Speaking of goofy hats, here are two mounted officers from Mexico City, photographed in 1913 by Harris & Ewing. Well, at least the rest of their uniform looks nice.

Sure these guys may look like cowboys, but they are actually an early incarnation of Canadian Mounties. These North West Mounted Police Scouts were photographed in 1917, when the area was still largely going through its post-gold-rush, wild-west phase.

Across the pond, the police may have dressed a little more fashionably, but they were still following the letter of the law –even if that meant arresting suffragettes for protesting in favor of their right to vote in 1913.

While this looks like a picture of hunters returning from a particularly savage trip, it was actually taken after six lions from a traveling circus escaped and threatened crew members and the public alike before the police of Leipzig, Germany took them down. While it can be hard to look past the dead beasts, it is worth noting that the police happened to be sporting the same spiked helmets soon to be made famous by the country’s soldiers fighting in WWI.

Over in Russia, the police uniforms had to be drastically different to protect officers from the freezing weather. Here is the chief of police from Blagoveshchensk wearing what has to be the thickest winter coat I’ve ever seen.

5 Things You Might Not Know About Ansel Adams

You probably know Ansel Adams—who was born on February 20, 1902—as the man who helped promote the National Park Service through his magnificent photographs. But there was a lot more to the shutterbug than his iconic, black-and-white vistas. Here are five lesser-known facts about the celebrated photographer.


Adams was a four-year-old tot when the 1906 San Francisco earthquake struck his hometown. Although the boy managed to escape injury during the quake itself, an aftershock threw him face-first into a garden wall, breaking his nose. According to a 1979 interview with TIME, Adams said that doctors told his parents that it would be best to fix the nose when the boy matured. He joked, "But of course I never did mature, so I still have the nose." The nose became Adams' most striking physical feature. His buddy Cedric Wright liked to refer to Adams' honker as his "earthquake nose.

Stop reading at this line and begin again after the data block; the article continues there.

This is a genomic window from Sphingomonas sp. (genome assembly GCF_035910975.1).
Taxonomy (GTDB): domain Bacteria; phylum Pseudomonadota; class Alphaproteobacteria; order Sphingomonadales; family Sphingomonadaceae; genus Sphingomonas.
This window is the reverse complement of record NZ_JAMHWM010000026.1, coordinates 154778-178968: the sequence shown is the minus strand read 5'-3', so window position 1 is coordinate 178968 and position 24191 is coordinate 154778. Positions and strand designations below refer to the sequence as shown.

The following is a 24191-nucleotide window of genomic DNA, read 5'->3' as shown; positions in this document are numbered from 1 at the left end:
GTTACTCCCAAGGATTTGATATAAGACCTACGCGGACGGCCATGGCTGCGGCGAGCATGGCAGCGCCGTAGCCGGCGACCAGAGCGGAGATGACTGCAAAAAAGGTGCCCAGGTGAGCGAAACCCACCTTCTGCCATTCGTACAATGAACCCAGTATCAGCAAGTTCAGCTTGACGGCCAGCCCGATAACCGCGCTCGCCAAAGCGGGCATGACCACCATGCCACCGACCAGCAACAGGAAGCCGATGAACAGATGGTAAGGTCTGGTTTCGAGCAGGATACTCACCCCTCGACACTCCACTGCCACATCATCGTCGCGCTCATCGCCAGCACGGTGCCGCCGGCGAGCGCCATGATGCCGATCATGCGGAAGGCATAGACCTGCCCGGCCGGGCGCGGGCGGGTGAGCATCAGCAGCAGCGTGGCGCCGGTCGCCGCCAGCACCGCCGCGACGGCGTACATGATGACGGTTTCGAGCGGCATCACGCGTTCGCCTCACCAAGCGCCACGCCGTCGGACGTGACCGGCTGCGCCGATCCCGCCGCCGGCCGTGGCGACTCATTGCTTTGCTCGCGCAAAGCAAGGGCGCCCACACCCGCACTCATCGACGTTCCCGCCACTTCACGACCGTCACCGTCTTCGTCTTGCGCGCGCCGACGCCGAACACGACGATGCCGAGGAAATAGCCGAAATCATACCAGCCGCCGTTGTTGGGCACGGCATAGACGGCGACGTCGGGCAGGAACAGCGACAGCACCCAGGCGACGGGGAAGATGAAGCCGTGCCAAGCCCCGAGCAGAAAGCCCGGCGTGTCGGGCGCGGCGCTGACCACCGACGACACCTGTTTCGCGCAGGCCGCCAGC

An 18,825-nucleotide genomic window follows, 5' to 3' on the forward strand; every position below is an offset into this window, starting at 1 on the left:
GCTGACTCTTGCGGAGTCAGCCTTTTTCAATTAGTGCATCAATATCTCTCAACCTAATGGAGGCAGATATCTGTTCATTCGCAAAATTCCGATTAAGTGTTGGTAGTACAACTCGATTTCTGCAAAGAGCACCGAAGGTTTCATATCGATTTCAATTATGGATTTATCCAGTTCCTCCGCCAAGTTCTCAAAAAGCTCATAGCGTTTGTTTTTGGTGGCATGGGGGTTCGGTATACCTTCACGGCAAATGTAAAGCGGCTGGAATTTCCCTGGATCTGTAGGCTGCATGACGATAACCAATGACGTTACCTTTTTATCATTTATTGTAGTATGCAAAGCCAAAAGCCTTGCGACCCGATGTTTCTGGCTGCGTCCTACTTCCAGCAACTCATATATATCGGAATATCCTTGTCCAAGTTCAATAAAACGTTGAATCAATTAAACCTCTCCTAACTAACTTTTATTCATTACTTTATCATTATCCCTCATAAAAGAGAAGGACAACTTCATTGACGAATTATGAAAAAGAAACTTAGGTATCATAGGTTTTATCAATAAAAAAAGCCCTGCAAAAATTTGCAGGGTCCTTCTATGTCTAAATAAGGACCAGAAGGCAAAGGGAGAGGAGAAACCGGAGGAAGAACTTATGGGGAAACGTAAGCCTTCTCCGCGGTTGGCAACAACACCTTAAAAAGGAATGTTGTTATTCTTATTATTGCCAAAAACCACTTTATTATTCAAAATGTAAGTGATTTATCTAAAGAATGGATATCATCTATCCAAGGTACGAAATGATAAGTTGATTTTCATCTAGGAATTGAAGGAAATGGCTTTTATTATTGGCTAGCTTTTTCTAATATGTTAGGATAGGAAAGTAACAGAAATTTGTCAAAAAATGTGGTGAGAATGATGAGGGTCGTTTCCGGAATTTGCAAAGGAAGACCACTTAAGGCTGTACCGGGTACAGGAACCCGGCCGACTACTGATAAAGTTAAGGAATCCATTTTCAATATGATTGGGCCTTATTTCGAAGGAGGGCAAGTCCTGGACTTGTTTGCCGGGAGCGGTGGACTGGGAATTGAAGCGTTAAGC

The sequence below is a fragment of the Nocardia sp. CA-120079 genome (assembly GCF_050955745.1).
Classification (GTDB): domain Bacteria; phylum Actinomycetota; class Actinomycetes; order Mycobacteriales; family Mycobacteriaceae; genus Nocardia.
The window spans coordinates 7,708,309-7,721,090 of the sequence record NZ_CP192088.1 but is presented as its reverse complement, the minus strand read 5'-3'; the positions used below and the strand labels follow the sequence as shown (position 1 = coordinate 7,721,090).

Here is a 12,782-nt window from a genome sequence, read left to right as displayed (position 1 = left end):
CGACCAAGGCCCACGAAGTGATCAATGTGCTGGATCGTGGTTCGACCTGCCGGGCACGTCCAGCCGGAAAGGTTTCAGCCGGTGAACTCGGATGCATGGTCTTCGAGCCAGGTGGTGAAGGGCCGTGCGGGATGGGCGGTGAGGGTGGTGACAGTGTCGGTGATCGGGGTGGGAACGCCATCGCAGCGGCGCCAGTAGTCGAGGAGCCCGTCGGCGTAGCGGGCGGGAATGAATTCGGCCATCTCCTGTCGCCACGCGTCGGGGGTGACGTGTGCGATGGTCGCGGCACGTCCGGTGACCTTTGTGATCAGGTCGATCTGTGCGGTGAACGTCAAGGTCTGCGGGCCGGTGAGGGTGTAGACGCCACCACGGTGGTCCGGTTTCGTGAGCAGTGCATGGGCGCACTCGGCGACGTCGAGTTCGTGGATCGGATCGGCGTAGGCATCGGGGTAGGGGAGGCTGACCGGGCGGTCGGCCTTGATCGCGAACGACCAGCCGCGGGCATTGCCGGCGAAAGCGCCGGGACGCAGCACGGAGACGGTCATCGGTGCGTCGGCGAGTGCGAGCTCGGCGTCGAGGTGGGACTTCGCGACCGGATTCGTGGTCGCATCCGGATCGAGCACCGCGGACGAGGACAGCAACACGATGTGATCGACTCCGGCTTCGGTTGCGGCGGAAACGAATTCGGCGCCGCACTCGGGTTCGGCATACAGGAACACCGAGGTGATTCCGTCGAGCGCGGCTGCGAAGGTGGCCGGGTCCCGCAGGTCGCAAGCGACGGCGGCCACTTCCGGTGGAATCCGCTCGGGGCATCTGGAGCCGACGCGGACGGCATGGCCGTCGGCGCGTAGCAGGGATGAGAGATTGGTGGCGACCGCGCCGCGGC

Adams was an energetic, inattentive student, and that trait coupled with a possible case of dyslexia earned him the heave-ho from private schools. It was clear, however, that he was a sharp boy—when motivated.

When Adams was just 12 years old, he taught himself to play the piano and read music, and he quickly showed a great aptitude for it. For nearly a dozen years, Adams focused intensely on his piano training. He was still playful—he would end performances by jumping up and sitting on his piano—but he took his musical education seriously. Adams ultimately devoted over a decade to his study, but he eventually came to the realization that his hands simply weren't big enough for him to become a professional concert pianist. He decided to leave the keys for the camera after meeting photographer Paul Strand, much to his family's dismay.


If you've ever enjoyed Kings Canyon National Park in California, tip your cap to Adams. In the 1930s Adams took a series of photographs that eventually became the book Sierra Nevada: The John Muir Trail. When Adams sent a copy to Secretary of the Interior Harold Ickes, the cabinet member showed it to Franklin Roosevelt. The photographs so delighted FDR that he wouldn't give the book back to Ickes. Adams sent Ickes a replacement copy, and FDR kept his with him in the White House.

After a few years, Ickes, Adams, and the Sierra Club successfully convinced Roosevelt to make Kings Canyon a national park in 1940. Roosevelt's designation specifically provided that the park be left totally undeveloped and roadless, so the only way FDR himself would ever experience it was through Adams' lenses.